St. Degumen's Church in Killag
Rhoscrowther, Pembrokeshire, Wales
|Major shrine||Watchet, Somerset|
Decuman (Medieval Latin: Decumanus; Welsh: Degyman; died c. 706) was one of the Celtic saints who came to Somerset from South Wales during the seventh century, arriving on a raft (or his cloak) with a cow for a companion. There he was a pastor and physician to the local inhabitants.
Life and cult 
Decuman is said to have been born of noble parents at Rhoscrowther in Pembrokeshire, Wales where the church is dedicated to him. He also had a chapel at nearby Pwllcrochan. Wishing to escape from worldly companions he crossed the Bristol Channel and landed at Dunster: he then became a hermit at nearby Watchet, living from the produce of his cow.
There he is said to have been killed by a pagan. Legend tells that the holy man's head was cut off by "a certain man more venomous than an asp, more poisonous than the adder...." Beheading is a legend which is found associated with several Celtic saints, but in this variant, the saint miraculously picks up his head, washes it, and replaces it. After this the local people assisted Decuman to build the church (Legends and Folklore of Watchet — Ben Norman).
Today the spring of pure water dedicated to him is still to be found close to the church at Watchet, in Somerset.
Decuman is said to have died in AD 706, though this seems rather late for a Celtic saint. His feast day was celebrated at Somerset on 27 February. The name is said to derive from the Latin decumanus, a farmer of tithes. The saint is associated with several other places in south Wales and also with Digibma, near Helstone in Cornwall.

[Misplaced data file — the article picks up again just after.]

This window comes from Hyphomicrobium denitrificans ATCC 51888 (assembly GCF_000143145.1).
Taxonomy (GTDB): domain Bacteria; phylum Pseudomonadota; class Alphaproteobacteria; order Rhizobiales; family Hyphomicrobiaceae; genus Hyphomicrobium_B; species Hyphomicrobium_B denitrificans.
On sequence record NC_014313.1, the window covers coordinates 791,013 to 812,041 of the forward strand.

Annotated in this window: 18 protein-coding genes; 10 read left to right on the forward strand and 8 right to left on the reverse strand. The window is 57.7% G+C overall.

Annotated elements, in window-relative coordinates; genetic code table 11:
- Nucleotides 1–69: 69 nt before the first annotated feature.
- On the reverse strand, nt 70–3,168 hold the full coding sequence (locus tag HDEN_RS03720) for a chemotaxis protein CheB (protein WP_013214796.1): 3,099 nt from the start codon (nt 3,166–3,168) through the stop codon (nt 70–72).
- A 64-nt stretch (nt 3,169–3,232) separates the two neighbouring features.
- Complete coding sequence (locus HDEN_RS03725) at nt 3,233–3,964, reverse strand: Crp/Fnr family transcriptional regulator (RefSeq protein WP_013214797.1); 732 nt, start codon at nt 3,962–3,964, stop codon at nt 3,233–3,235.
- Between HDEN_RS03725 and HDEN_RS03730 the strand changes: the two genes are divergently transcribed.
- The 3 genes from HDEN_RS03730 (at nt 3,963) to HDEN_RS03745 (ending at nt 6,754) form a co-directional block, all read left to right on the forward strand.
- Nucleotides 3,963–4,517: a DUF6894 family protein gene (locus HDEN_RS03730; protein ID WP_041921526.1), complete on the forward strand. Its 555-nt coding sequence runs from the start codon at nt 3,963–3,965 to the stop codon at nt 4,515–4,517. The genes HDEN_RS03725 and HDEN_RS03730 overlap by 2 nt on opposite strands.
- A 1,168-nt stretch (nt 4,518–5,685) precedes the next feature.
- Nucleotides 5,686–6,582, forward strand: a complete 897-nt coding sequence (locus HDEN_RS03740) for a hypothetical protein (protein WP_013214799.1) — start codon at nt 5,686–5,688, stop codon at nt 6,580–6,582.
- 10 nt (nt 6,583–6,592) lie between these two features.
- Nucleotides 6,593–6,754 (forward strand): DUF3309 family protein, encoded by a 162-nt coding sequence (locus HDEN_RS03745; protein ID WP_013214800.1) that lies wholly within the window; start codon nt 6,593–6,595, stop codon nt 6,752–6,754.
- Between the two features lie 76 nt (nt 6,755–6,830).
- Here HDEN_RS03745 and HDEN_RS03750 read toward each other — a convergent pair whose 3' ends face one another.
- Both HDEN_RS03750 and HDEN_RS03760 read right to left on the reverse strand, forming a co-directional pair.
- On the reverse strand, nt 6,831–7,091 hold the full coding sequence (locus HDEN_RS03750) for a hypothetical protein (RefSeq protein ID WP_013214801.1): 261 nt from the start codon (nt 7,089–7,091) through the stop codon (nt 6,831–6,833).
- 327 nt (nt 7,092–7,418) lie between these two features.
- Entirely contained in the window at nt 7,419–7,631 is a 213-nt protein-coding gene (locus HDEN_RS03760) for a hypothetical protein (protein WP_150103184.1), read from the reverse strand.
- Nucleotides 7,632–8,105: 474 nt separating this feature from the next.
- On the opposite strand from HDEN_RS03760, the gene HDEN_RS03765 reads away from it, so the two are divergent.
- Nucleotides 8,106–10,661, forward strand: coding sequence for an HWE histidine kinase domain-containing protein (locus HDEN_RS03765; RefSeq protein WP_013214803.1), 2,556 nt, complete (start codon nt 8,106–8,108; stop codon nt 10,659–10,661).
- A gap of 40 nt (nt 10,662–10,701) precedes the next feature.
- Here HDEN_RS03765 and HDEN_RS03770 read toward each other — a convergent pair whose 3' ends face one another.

Ancient parish 
St. Decuman was under the names of St. Degumen or St. Tenen also venerated in County Wexford with three churches in the townlands Ballyconnick, Killag, and Killiane Little dedicated to him. All of them are now in ruins.
- Challoner, Richard. A Memorial of Ancient British Piety: or, a British Martyrology. W. Needham, 1761. Accessed 14 Mar 2013.
- Culleton, Edward (1999). Celtic and Early Christian Wexford. Dublin: Four Courts Press. p. 130. ISBN 1-85182-515-0.
- Doble, G. H. (1962) The Saints of Cornwall: part 2. Truro: Dean and Chapter; pp. 25-33
- See entries 1184, 1254, and 1258 in Moore, Michael J. (1996). Archaeological Inventory of County Wexford. Dublin: Stationery Office. ISBN 0-7076-2326-X.